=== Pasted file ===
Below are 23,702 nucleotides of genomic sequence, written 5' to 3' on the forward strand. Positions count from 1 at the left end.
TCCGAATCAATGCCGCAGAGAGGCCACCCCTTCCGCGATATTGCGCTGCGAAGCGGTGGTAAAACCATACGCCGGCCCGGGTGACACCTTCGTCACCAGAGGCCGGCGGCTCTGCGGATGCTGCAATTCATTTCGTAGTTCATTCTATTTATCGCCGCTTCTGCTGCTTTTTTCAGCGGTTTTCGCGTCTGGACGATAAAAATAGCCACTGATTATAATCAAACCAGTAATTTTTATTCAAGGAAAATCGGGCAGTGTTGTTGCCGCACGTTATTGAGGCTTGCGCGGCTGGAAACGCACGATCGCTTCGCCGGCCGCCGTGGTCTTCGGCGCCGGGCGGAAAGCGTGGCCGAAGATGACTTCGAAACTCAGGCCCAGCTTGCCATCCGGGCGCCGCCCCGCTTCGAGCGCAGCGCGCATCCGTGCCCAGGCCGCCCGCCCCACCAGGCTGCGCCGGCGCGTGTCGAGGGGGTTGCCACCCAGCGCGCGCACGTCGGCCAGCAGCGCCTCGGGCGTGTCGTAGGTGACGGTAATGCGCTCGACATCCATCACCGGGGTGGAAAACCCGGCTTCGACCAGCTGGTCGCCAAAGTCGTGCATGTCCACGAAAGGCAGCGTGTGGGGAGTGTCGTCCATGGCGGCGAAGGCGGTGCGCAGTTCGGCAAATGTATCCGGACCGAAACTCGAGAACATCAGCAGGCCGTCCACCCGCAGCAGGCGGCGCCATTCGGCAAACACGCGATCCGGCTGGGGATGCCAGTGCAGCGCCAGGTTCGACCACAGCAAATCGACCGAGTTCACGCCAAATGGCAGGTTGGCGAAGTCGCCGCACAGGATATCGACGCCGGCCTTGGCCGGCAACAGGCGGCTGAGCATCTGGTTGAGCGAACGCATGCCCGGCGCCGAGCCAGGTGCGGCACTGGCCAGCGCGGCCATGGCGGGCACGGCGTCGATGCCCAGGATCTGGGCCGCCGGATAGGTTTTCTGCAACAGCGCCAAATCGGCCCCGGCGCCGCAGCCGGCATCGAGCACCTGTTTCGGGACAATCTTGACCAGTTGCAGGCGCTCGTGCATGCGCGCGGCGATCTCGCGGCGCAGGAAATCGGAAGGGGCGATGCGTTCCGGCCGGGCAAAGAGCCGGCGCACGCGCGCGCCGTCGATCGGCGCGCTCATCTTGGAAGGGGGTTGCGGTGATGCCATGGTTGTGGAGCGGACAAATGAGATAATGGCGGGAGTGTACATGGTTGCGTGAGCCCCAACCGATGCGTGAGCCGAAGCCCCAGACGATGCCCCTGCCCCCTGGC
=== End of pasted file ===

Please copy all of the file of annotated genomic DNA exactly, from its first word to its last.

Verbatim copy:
Below are 23,702 nucleotides of genomic sequence, written 5' to 3' on the forward strand. Positions count from 1 at the left end.
TCCGAATCAATGCCGCAGAGAGGCCACCCCTTCCGCGATATTGCGCTGCGAAGCGGTGGTAAAACCATACGCCGGCCCGGGTGACACCTTCGTCACCAGAGGCCGGCGGCTCTGCGGATGCTGCAATTCATTTCGTAGTTCATTCTATTTATCGCCGCTTCTGCTGCTTTTTTCAGCGGTTTTCGCGTCTGGACGATAAAAATAGCCACTGATTATAATCAAACCAGTAATTTTTATTCAAGGAAAATCGGGCAGTGTTGTTGCCGCACGTTATTGAGGCTTGCGCGGCTGGAAACGCACGATCGCTTCGCCGGCCGCCGTGGTCTTCGGCGCCGGGCGGAAAGCGTGGCCGAAGATGACTTCGAAACTCAGGCCCAGCTTGCCATCCGGGCGCCGCCCCGCTTCGAGCGCAGCGCGCATCCGTGCCCAGGCCGCCCGCCCCACCAGGCTGCGCCGGCGCGTGTCGAGGGGGTTGCCACCCAGCGCGCGCACGTCGGCCAGCAGCGCCTCGGGCGTGTCGTAGGTGACGGTAATGCGCTCGACATCCATCACCGGGGTGGAAAACCCGGCTTCGACCAGCTGGTCGCCAAAGTCGTGCATGTCCACGAAAGGCAGCGTGTGGGGAGTGTCGTCCATGGCGGCGAAGGCGGTGCGCAGTTCGGCAAATGTATCCGGACCGAAACTCGAGAACATCAGCAGGCCGTCCACCCGCAGCAGGCGGCGCCATTCGGCAAACACGCGATCCGGCTGGGGATGCCAGTGCAGCGCCAGGTTCGACCACAGCAAATCGACCGAGTTCACGCCAAATGGCAGGTTGGCGAAGTCGCCGCACAGGATATCGACGCCGGCCTTGGCCGGCAACAGGCGGCTGAGCATCTGGTTGAGCGAACGCATGCCCGGCGCCGAGCCAGGTGCGGCACTGGCCAGCGCGGCCATGGCGGGCACGGCGTCGATGCCCAGGATCTGGGCCGCCGGATAGGTTTTCTGCAACAGCGCCAAATCGGCCCCGGCGCCGCAGCCGGCATCGAGCACCTGTTTCGGGACAATCTTGACCAGTTGCAGGCGCTCGTGCATGCGCGCGGCGATCTCGCGGCGCAGGAAATCGGAAGGGGCGATGCGTTCCGGCCGGGCAAAGAGCCGGCGCACGCGCGCGCCGTCGATCGGCGCGCTCATCTTGGAAGGGGGTTGCGGTGATGCCATGGTTGTGGAGCGGACAAATGAGATAATGGCGGGAGTGTACATGGTTGCGTGAGCCCCAACCGATGCGTGAGCCGAAGCCCCAGACGATGCCCCTGCCCCCTGGC